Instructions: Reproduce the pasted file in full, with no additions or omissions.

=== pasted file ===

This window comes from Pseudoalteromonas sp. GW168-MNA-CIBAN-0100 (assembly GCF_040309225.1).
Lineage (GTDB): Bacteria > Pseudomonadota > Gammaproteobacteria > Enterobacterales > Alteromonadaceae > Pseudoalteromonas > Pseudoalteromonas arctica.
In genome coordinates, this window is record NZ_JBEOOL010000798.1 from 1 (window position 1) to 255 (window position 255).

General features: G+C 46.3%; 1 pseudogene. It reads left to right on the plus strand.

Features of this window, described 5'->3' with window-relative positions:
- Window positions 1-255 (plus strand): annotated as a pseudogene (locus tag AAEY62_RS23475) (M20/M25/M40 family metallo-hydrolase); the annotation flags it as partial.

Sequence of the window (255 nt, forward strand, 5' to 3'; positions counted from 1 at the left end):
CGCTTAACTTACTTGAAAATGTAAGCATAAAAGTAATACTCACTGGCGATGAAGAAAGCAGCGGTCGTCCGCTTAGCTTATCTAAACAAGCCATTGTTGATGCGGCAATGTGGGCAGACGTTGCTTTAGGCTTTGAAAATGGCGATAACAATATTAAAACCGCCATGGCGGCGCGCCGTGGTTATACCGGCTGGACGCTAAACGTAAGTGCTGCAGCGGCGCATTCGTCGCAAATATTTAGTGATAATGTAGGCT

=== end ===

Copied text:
This window comes from Pseudoalteromonas sp. GW168-MNA-CIBAN-0100 (assembly GCF_040309225.1).
Lineage (GTDB): Bacteria > Pseudomonadota > Gammaproteobacteria > Enterobacterales > Alteromonadaceae > Pseudoalteromonas > Pseudoalteromonas arctica.
In genome coordinates, this window is record NZ_JBEOOL010000798.1 from 1 (window position 1) to 255 (window position 255).

General features: G+C 46.3%; 1 pseudogene. It reads left to right on the plus strand.

Features of this window, described 5'->3' with window-relative positions:
- Window positions 1-255 (plus strand): annotated as a pseudogene (locus tag AAEY62_RS23475) (M20/M25/M40 family metallo-hydrolase); the annotation flags it as partial.

Sequence of the window (255 nt, forward strand, 5' to 3'; positions counted from 1 at the left end):
CGCTTAACTTACTTGAAAATGTAAGCATAAAAGTAATACTCACTGGCGATGAAGAAAGCAGCGGTCGTCCGCTTAGCTTATCTAAACAAGCCATTGTTGATGCGGCAATGTGGGCAGACGTTGCTTTAGGCTTTGAAAATGGCGATAACAATATTAAAACCGCCATGGCGGCGCGCCGTGGTTATACCGGCTGGACGCTAAACGTAAGTGCTGCAGCGGCGCATTCGTCGCAAATATTTAGTGATAATGTAGGCT